with an essay which can also serve as a “trailer” for the forthcoming sequel to Gay & Catholic:
Sexual integrity… cannot be defined simply as the absence of obvious sexual sin. What looks like chastity from the outside may be a brittle, traumatized despair, or an attempt to earn God’s love. (And unchastity may be part of a long journey of unlearning the backward catechism [of self-hatred]. Where that journey leads may depend, in part, on how confessors, parents, and other Christians treat the sojourner.)
Christian sexual integrity is a form of union, beginning with the individual soul’s communion with her Lord. Communities that practice welcome and mutual sacrifice can help build the walls that shelter this encounter with Christ. A community that is living sexual integrity is a community in which straight and gay people sacrifice for one another. It’s a community in which the many forms of Christian love reinforce one another: where monks pray for families, where single moms live in community with celibate laypeople, where friends are kin. It’s a community in which Christians stand with gay people when we’re targeted for abuse, whether that’s physical violence, workplace discrimination, or familial rejection. Christian sexual integrity looks like Gabriel Salguero, an Assemblies of God pastor who opened his church to give blood, host funerals, offer grief counseling, and rally in prayer after the 2016 mass shooting at the Pulse nightclub in Orlando.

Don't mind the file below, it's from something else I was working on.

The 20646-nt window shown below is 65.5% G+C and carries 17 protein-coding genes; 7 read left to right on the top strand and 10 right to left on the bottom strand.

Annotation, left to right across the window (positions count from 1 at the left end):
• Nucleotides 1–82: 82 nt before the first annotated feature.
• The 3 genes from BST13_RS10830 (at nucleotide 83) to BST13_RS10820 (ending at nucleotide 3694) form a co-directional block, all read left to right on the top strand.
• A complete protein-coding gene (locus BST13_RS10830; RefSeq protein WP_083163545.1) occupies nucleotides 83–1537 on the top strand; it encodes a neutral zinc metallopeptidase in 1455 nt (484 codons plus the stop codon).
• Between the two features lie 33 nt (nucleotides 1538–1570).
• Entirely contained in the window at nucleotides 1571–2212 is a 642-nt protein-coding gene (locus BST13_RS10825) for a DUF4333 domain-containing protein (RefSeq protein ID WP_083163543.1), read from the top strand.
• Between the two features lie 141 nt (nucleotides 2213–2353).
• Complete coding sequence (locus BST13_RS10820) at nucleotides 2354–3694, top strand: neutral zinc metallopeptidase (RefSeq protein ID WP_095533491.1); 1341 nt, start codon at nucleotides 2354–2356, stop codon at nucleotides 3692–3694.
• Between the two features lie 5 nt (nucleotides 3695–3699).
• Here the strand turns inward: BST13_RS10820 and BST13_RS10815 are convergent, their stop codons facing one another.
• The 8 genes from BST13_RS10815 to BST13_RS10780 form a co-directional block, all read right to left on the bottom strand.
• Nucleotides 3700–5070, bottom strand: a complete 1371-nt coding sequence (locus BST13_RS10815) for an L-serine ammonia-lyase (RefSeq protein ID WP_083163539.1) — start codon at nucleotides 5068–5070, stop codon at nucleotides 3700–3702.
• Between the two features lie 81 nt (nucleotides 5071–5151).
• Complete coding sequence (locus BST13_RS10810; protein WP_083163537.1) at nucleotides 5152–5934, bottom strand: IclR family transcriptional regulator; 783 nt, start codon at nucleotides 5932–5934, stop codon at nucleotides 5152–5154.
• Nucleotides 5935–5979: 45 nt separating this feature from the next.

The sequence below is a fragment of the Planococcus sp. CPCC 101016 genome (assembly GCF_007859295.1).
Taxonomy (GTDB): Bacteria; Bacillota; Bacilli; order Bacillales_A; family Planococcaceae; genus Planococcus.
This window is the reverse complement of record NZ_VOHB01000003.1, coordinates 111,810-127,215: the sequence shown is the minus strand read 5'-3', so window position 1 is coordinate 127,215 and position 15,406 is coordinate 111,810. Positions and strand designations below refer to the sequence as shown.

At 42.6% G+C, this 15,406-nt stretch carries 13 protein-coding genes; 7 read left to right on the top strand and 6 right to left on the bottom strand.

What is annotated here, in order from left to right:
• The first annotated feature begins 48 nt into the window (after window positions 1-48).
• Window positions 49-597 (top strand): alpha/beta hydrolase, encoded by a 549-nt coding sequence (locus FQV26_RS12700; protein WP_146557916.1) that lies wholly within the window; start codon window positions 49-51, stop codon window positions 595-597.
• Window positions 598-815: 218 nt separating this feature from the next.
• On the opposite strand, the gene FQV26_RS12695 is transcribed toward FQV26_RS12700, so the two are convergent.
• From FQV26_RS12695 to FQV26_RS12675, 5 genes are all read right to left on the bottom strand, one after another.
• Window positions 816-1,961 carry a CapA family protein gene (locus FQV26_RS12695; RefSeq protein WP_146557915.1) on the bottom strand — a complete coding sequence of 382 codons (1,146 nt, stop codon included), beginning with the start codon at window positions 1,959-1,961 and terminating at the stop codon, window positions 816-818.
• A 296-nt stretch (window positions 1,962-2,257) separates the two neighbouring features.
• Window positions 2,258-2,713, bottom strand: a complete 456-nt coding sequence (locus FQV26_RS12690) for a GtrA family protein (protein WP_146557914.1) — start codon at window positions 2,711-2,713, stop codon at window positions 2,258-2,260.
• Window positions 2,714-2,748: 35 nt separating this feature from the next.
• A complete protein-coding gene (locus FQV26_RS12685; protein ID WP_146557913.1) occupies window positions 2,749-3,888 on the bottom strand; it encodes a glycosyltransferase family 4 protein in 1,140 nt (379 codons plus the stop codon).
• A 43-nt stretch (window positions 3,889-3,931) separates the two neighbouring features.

(for the rest of the essay, as well as reflections on sexual integrity in a wide range of situations including addiction, lay consecrated life, seminaries, and much more, you can buy the book here.)